In this blog we explore the relationship between ADHD and SAD, otherwise known as Seasonal Affective Disorder, and 7 Tips to Help you overcome the winter blues…
So it’s that time of year again. The clocks go back as we experience shorter, darker, and colder days. And of course many of us are missing the sun and warmth. But whilst many of us are looking forward to the end of winter, some of us experience more than feeling “a little blue.”
Some of us have a condition called SAD, Seasonal Affective Disorder, which is actually a form of seasonal depression, which is more than just missing the sun; it really is a chemical-hormonal condition.
Now interestingly, people with ADHD seem to be more prone to SAD than the general population. Personally, I came to realise my own tendency toward Seasonal depression (SAD) back in the winter of 2017, but come October 2018 I decided that I wasn’t going to let the winter blues get the best of me. So I came up with a plan of action, and followed it through.
And the good news is, it worked. So in this article I’d like to share with you what I found out about SAD and its relationship to ADHD, and more importantly, what you can do about it. That’s right, now it’s your turn to beat the winter blues…
What is SAD exactly?
SAD is a seasonal form of depression. As the seasons change, there is a shift in our “biological internal clocks” or Circadian rhythm due partly to changes in sunlight, or lack thereof.
Because the days are shorter and we experience more darkness, one of the things that happens is that our pineal gland in the brain, releases more melatonin than normal. Melatonin is the hormone that is released when it’s dark, telling us to sleep.
Of course that’s really helpful when we want to go to sleep, but when we’re awake it can lead to imbalanced brain chemistry and symptoms of depression.
In addition, what with the cold weather, the festive holiday season which can bring up a lot of emotions and conflict for some of us, and of course what with our ADHD and anxiety, this can turn into a recipe for disaster. That said, keep reading, because I promise that there is light at the end of the tunnel!
The Symptoms of SAD
The symptoms include:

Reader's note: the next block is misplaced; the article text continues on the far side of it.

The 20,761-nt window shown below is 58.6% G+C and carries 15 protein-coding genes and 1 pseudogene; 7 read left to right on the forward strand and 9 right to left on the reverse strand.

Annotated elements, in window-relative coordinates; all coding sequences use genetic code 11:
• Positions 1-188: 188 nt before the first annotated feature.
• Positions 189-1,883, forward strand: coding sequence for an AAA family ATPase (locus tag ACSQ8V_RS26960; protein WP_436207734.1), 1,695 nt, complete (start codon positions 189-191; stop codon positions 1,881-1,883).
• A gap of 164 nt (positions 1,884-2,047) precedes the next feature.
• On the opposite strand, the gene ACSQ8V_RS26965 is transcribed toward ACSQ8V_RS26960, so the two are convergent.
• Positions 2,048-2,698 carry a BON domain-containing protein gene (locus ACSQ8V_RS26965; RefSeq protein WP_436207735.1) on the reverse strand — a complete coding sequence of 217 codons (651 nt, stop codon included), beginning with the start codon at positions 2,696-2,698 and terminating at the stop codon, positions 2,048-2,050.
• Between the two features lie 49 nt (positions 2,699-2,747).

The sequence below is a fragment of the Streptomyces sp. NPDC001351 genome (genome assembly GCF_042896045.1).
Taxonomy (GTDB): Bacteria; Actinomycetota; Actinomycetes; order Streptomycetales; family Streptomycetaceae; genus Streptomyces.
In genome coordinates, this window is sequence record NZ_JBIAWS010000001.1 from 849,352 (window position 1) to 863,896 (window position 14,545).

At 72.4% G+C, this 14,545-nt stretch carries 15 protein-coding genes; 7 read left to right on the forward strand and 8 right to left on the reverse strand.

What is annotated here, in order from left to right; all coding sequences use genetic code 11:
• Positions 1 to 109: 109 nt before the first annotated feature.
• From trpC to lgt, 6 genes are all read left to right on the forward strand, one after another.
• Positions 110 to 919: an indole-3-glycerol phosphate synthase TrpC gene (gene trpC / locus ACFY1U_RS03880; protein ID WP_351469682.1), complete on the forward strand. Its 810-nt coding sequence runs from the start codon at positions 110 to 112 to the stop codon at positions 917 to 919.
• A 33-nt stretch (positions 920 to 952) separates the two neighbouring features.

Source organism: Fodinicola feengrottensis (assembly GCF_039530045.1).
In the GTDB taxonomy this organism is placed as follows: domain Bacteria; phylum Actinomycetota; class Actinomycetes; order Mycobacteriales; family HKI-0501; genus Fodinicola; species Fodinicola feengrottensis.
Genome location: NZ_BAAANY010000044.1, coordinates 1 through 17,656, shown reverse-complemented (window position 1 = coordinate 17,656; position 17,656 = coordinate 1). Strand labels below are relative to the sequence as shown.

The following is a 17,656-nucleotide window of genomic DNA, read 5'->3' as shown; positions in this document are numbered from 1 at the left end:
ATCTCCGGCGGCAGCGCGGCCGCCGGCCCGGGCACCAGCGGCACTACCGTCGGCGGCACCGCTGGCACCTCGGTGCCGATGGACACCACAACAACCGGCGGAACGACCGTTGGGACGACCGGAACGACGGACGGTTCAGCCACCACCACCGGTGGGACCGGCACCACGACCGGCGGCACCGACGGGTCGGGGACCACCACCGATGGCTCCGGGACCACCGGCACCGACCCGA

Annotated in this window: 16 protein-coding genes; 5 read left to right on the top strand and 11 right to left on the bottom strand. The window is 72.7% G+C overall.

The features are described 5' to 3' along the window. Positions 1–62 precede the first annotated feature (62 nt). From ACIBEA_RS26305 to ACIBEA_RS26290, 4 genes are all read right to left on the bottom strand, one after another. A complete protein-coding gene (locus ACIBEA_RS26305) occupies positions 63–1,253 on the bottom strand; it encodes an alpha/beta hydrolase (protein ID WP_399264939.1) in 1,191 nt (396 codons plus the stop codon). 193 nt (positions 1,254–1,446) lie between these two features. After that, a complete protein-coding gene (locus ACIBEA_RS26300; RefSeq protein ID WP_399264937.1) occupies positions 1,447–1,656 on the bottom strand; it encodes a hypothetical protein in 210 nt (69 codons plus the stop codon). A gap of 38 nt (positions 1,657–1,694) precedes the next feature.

- feeling sluggish or having “foggy brain”
- poor motivation and low productivity
- becoming withdrawn. Lacking previous interest in socialisation and activities.
- Feeling unhappy, irritable, depressed, anxious, and/or hopeless.
- Disturbances in circadian rhythm, i.e. difficulty falling asleep, or waking up.
In many ways the symptoms of SAD are very similar to depression generally, except that it is seasonal. It tends to come on in winter.
Of course, all of us are affected by the lack of sunlight to some degree, especially in countries in the northern latitudes, but SAD really can be severe for some people. And when you have ADHD and SAD it can be twice as challenging.
Are people with ADHD more prone to SAD?
While estimates of the prevalence of SAD in the general population vary from country and state to state, most estimates vary between almost zero to about 10%, and often higher in countries of northern latitude.
SAD appears to be more common in those over 35, and females, and yes, it does appear to be more common in those with ADHD. Estimates for SAD within the ADHD population range from 10 or 20% and upwards of 27%.
Meanwhile, many psychiatrists and experts on ADHD, have noted that whilst not all those with ADHD display clinical levels of SAD, to some degree most of them appear to be more sensitive than normal to seasonal changes. ADHD and SAD often go together.
Why is SAD more common in those with ADHD?
Well SAD is a condition whereby some people are more sensitive to the changing of the seasons and fluctuation of sunlight. This relates to the release of the hormone melatonin, as we discussed earlier, and what is called the “circadian rhythm”, our own internal biological clock.